Worth the wait

For years, Batman fans have suffered. Though many of us are avid video game players (it should be no surprise that a large portion of the demographics for comic books and video games overlap), we’ve been presented with subpar game after subpar game. Jump, run, throw things, and repeat until you get to the guy with green hair.

Yawn.

But then, a couple of years ago, someone finally figured it out. After years of waiting, gamers were finally able to get their hands on an experience that really got the Dark Knight, that finally offered enough ins and outs to satisfy both the gamer and the comic book fan. We finally got what we were waiting for.

I am, of course, referring to LEGO Batman.

joker

The guy with the green hair

Let’s get one thing straight—Batman: Arkham Asylum is a fabulous game. I’ve fought my way past Victor Zsasz, beat up some thugs, and swung around from gargoyles. All of this was great fun, and I’m a huge Paul Dini fan. (Dini was responsible for the Arkham Asylum storyline, and was one of the primary writers for Batman: The Animated Series. Also LOST.) But still, Arkham hasn’t quite sucked me in, and when it comes down to it, LEGO Batman beat it to the punch.

I was, in all honesty, a bit worried about LEGO Batman after having played the two LEGO Star Wars games, which were wonderful. They were imaginative, clever, and funny. The Jedi characters could use the force to reshape their Lego-constructed environments, and the game was designed to reward replay. Each level had areas that could only be accessed when playing a second time in “Free Play” mode, where the player is given access to a set of alternate player characters, each with their own unique abilities.

Also, LEGO Indiana Jones was terrible. (I don’t really want to talk about it anymore.)

ability suits

Robin is ready for a swim, and Batman is ready for a Devo concert.

Happily, LEGO Batman was even better than LEGO Star Wars. While LEGO Star Wars created a number of distinct character classes, each of whom had a unique ability (Jedi, Dark Jedi, blaster characters, and Jar-Jar Binks, who can jump really high—yes, this is actually useful—and the second game expanded to include distinct abilities for Imperial characters and bounty hunters), in LEGO Batman most villains have a unique ability, and even Batman and Robin can perform different tasks by donning different ability suits.

Even better, LEGO Batman, compared to the LEGO Star Wars games, is nearly two games rolled into one, as every storyline can be played from both Batman’s and the villains’ point of view, each with its own distinct levels. In effect, you get to clean up the bad guys’ mess, and then go back and create it all over again.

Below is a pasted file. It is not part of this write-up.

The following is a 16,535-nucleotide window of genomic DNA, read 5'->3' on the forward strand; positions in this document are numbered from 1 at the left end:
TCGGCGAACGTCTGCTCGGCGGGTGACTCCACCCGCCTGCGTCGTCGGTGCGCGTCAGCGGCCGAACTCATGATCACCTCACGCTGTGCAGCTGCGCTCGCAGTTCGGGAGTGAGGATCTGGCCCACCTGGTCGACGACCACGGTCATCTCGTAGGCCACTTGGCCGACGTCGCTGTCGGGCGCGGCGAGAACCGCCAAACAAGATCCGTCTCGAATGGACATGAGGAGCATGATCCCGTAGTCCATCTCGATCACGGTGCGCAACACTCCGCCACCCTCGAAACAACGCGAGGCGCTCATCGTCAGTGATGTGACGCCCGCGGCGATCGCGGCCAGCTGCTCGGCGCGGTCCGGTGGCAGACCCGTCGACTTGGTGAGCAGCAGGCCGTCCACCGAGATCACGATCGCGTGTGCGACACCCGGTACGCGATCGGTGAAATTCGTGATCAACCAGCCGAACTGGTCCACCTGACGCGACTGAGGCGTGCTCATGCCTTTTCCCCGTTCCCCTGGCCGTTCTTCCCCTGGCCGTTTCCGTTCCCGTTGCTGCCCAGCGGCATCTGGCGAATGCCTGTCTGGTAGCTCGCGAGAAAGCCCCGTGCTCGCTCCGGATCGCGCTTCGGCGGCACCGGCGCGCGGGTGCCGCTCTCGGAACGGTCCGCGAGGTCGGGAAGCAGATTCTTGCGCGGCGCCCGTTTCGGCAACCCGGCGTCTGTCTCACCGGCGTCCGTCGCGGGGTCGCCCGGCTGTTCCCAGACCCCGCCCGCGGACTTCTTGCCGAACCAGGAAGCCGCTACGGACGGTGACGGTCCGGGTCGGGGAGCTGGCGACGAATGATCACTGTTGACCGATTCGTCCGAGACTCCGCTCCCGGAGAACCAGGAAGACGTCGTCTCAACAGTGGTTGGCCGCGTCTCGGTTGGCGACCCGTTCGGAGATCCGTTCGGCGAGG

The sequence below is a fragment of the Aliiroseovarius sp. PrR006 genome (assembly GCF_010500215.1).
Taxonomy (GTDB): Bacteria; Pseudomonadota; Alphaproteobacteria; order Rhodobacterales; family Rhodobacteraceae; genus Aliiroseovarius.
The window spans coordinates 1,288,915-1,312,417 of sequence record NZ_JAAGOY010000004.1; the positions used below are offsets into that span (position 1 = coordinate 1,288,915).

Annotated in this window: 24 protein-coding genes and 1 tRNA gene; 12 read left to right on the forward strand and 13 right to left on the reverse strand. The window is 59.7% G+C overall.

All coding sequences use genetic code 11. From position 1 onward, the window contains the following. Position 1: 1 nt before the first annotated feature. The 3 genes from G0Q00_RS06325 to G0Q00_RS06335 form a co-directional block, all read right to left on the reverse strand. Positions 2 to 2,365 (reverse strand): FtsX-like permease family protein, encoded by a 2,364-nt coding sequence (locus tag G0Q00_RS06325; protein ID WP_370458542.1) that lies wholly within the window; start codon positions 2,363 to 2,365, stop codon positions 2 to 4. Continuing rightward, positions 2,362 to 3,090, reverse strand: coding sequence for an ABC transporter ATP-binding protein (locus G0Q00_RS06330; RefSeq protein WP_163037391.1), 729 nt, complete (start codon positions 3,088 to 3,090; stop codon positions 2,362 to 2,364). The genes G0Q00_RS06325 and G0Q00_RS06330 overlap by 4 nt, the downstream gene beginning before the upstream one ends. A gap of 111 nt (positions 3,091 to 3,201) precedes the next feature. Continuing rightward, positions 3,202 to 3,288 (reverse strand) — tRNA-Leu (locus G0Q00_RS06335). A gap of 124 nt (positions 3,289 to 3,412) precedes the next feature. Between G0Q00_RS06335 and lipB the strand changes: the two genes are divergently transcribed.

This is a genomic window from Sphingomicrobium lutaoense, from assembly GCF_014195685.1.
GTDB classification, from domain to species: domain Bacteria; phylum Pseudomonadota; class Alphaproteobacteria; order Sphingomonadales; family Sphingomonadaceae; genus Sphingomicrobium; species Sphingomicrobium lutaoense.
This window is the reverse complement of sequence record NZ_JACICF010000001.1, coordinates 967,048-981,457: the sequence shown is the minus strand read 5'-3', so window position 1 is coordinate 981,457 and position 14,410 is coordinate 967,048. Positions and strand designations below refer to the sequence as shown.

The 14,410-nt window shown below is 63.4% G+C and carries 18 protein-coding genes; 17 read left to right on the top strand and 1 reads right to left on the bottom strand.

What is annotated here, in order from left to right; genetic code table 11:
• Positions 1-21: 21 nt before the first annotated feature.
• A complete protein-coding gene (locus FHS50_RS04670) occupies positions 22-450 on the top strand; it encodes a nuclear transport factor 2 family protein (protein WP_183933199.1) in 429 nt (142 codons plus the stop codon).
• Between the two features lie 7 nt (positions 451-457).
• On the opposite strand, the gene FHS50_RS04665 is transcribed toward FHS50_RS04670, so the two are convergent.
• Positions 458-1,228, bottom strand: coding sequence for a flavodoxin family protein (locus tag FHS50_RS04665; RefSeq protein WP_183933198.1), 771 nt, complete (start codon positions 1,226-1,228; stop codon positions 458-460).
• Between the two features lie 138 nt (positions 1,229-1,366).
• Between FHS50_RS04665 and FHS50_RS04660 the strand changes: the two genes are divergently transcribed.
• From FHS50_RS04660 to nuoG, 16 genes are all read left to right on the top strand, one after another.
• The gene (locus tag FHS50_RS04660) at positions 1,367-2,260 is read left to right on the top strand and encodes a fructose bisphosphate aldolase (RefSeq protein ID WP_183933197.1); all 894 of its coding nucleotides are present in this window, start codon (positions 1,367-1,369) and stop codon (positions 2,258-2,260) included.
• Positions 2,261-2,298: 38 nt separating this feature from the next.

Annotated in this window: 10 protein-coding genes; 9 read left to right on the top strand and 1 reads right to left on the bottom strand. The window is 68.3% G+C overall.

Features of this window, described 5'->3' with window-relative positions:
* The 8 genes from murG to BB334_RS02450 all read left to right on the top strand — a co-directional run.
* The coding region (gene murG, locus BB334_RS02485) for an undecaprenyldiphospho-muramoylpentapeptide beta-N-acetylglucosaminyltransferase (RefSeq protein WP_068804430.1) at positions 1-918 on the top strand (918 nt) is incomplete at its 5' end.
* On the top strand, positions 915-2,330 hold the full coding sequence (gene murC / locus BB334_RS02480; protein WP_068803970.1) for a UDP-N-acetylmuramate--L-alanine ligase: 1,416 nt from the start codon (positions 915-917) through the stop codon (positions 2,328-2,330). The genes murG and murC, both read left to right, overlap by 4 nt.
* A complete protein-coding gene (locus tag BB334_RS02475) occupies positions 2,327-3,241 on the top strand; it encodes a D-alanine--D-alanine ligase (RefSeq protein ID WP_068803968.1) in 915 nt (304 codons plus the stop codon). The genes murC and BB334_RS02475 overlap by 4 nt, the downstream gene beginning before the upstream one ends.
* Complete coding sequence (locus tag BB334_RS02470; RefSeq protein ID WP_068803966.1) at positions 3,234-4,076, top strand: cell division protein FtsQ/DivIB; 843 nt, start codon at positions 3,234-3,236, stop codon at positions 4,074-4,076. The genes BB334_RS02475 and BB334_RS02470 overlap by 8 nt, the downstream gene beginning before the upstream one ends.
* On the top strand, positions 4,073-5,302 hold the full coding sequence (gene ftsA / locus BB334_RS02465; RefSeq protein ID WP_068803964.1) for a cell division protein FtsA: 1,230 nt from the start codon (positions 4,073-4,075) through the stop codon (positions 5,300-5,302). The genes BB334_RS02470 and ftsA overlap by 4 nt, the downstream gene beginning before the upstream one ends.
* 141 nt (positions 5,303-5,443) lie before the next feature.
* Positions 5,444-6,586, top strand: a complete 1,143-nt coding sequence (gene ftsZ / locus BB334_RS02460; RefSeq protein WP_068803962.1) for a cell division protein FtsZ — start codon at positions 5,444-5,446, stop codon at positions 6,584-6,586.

Batgirl

Why would you ever play as Batman again?

From a Batman fan’s perspective, however, the real rewards come from the wealth of unlockable characters. If you get tired of Batman and Robin, you can unlock Batgirl and Nightwing, who have similar abilities, but, well, look more awesome. Hidden within the character builder feature (which was available in the second LEGO Star Wars game, but didn’t seem to serve much of a purpose) are pieces that allow you to construct a number of secondary characters from the Batman comics such as Azrael and the Spoiler. (I play as the Spoiler all the time. Stephanie Brown doesn’t get near enough respect, and I was giddy when I found out she had been included. Azrael, on the other hand, can go to hell. Seriously. He sucks.)

I’m actually looking forward to giving Arkham Asylum another try. It’ll be worth it just to spend a little more time with Mark Hamill’s brilliant interpretation of the Joker. But there’s something a little bit wrong about the construction of a game like Arkham Asylum. When you really get into Batman, when you take the character seriously and try to envision a “realistic” take on what makes him tick, you have to confront the fact that being the Batman is not and cannot be a very pleasant experience. Unless he’s a sadist (see Frank Miller’s All-Star Batman and Robin), he can’t really enjoy much what he does. There will always be someone he cannot save, all the way back to the parents who were murdered in front of his eyes. Thus, the more “realistic” a Batman game is, the less pleasant it should be to play.

Batman comics, however, are frequently unrealistic, constantly inventive, and a great deal of fun. Just like LEGO Batman.

Gavin Craig is co-editor of The Idler. You can follow him on Twitter at @craiggav.

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  1. […] have good replay value. The game’s mechanics can perhaps be best described as a cross between the LEGO games—in that your character never really dies, injuries merely cost you a bit of the currency […]

  2. […] impressions are good. Not as great as LEGO Batman, at least at first, but it still has the potential to earn a great deal of affection from me, if […]



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